“Doll Face” (1946) is a musical comedy written by Gypsy Rose Lee, based on her early-40s semi-autobiographical play “The Naked Genius”. It co-stars Dennis O’Keefe, Carmen Miranda and Perry Como in one of the only 4 film roles he ever appeared in. The musical acts in “Doll Face” are often cited as the film’s strong point, as is the zingy dialogue. However, the thin plot is only occasionally spruced up by snappy dialogue, and the sparsely populated dance numbers are far less entertaining than they were intended to be. The music is derivative and occasionally tasteless, which is surprising as the music was written by two important songwriters of the 1940s, Jimmy McHugh (music, “I’m in the Mood for Love”) and Harold Adamson (lyrics, “It’s a Wonderful World”). It’s hard not to notice the opening musical introduction sounds extremely similar to “The Five O’Clock Whistle,” more so than an original composition should. Further, the first song of the film is “Somebody’s Walking in My Dream”, written in 1946 for the film, but which again is suspiciously similar to the 1942 Otis Rene classic “Someone’s Rocking My Dreamboat”. “Somebody’s Walking in My Dream” is the featured ballad and it appears at least three times during the film in what must have been a money-saving maneuver. “Doll Face” begins with a beautiful young singer, played by Vivian Blaine, and her manager Mike (Dennis O’Keefe) in the wings of a theater, anxiously awaiting a chance for her to audition in front of Broadway … Continue reading

Skidoo (between the 1 and 3 there is a 2)

The benevolent gods at TCM have decided to bestow a rare treat on us tomorrow night: the 1968 cult film “Skidoo”, directed by Otto Preminger and starring a couple dozen actors who must have wondered what the hell they were thinking. “Skidoo” is on at 2:00 AM Eastern, January 5th, which is late Friday or early Saturday, depending on how you swing. It’s part of TCM’s Underground series. UPDATE: I should note that some cable guides and Tivo are reporting incorrect airing information. Also, this will not be shown in letterbox; the cost of rights for the letterbox version was too prohibitive. I’ve seen the pan ‘n’ scan version and it’s still worthwhile. I won’t spoil it for you, but I thought I’d set the scene a bit. “Skidoo” is about Jackie Gleason, a legitimate business owner who finds himself in debt to the mob. He goes under cover as a prisoner to pay his debt back to the mob. Meanwhile his daughter falls for a hippie (John Phillip Law), drugs are consumed, and musical interludes involving asparagus and trash cans ensue. This is not a good movie, but it is fun. Lord, is it fun. It’s a product of an old school Hollywood system which didn’t — and couldn’t — have understood what the youth of the late 60s was really about, so they created caricatures which must have rung as false in 1968 as they do today. There’s lots of jokes about guys with long hair looking like … Continue reading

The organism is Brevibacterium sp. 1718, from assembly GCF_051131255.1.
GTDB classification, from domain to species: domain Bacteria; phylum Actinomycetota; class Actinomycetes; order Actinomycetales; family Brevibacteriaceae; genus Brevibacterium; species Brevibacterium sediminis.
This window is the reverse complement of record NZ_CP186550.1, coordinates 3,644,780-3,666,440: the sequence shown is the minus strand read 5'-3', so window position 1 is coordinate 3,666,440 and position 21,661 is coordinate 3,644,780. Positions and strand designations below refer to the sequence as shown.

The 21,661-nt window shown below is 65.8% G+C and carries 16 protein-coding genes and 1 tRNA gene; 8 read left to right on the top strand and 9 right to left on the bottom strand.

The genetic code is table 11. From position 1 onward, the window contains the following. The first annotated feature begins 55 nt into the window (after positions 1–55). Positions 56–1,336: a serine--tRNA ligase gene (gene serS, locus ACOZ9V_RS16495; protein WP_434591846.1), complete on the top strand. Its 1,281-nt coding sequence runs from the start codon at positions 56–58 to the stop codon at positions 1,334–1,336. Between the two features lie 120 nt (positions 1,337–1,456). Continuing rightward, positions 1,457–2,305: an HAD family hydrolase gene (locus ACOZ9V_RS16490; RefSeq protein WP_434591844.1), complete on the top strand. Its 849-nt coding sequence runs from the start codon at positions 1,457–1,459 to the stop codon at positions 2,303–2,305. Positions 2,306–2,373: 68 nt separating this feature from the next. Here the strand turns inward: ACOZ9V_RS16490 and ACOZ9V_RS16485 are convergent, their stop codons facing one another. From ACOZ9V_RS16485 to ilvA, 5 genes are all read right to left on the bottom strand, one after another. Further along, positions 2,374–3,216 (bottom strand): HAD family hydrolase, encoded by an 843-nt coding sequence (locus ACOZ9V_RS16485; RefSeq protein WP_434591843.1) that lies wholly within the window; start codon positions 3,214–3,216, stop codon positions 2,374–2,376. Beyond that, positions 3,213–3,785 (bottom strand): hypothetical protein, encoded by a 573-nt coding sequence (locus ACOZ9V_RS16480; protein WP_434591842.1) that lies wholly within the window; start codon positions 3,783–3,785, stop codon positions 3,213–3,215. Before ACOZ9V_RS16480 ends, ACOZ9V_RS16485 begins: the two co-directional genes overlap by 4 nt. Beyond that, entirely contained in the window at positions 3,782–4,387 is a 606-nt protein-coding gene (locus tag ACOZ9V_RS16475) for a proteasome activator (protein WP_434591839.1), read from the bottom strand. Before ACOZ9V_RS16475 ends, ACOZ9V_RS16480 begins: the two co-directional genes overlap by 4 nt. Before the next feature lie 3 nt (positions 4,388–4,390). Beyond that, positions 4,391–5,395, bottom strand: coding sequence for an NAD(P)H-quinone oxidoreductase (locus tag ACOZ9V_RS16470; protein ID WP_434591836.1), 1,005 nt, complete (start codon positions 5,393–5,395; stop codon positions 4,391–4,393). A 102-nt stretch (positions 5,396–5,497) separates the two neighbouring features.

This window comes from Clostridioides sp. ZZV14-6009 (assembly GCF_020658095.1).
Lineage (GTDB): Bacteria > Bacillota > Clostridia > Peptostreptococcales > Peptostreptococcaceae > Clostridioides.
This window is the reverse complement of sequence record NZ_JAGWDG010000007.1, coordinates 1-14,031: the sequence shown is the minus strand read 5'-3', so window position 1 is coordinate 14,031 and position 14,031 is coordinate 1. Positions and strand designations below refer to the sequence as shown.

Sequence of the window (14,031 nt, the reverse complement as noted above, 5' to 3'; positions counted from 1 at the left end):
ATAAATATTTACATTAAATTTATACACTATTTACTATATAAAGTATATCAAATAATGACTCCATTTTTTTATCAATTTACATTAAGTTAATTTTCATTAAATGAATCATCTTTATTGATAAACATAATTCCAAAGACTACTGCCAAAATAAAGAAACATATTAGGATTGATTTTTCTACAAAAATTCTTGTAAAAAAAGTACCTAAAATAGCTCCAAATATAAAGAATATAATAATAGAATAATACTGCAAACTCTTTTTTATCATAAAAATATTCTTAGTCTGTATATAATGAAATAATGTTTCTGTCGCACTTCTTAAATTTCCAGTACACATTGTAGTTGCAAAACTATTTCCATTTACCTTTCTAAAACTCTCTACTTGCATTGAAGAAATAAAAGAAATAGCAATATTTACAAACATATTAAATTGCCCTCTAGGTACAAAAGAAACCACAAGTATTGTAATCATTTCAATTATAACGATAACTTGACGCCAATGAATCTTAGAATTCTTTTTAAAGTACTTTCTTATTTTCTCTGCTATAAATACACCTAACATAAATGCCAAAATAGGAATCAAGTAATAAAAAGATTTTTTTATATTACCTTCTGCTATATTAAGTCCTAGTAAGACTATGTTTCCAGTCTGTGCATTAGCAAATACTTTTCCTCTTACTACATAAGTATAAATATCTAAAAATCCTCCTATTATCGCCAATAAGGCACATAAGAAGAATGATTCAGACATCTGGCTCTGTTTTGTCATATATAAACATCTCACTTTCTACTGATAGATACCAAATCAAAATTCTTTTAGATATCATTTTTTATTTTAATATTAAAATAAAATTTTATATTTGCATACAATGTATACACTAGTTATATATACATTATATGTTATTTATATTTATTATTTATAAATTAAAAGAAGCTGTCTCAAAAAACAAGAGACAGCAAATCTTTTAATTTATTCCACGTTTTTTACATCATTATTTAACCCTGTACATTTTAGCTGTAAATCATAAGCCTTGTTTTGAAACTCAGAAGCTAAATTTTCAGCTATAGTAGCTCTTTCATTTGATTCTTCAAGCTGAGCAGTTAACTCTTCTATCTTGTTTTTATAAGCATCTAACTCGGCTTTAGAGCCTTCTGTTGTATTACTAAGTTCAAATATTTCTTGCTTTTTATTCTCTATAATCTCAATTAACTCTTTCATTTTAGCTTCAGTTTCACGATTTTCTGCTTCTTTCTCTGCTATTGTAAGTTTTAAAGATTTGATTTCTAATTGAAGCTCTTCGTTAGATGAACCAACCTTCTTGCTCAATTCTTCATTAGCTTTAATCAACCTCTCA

Fitzwilly (1967)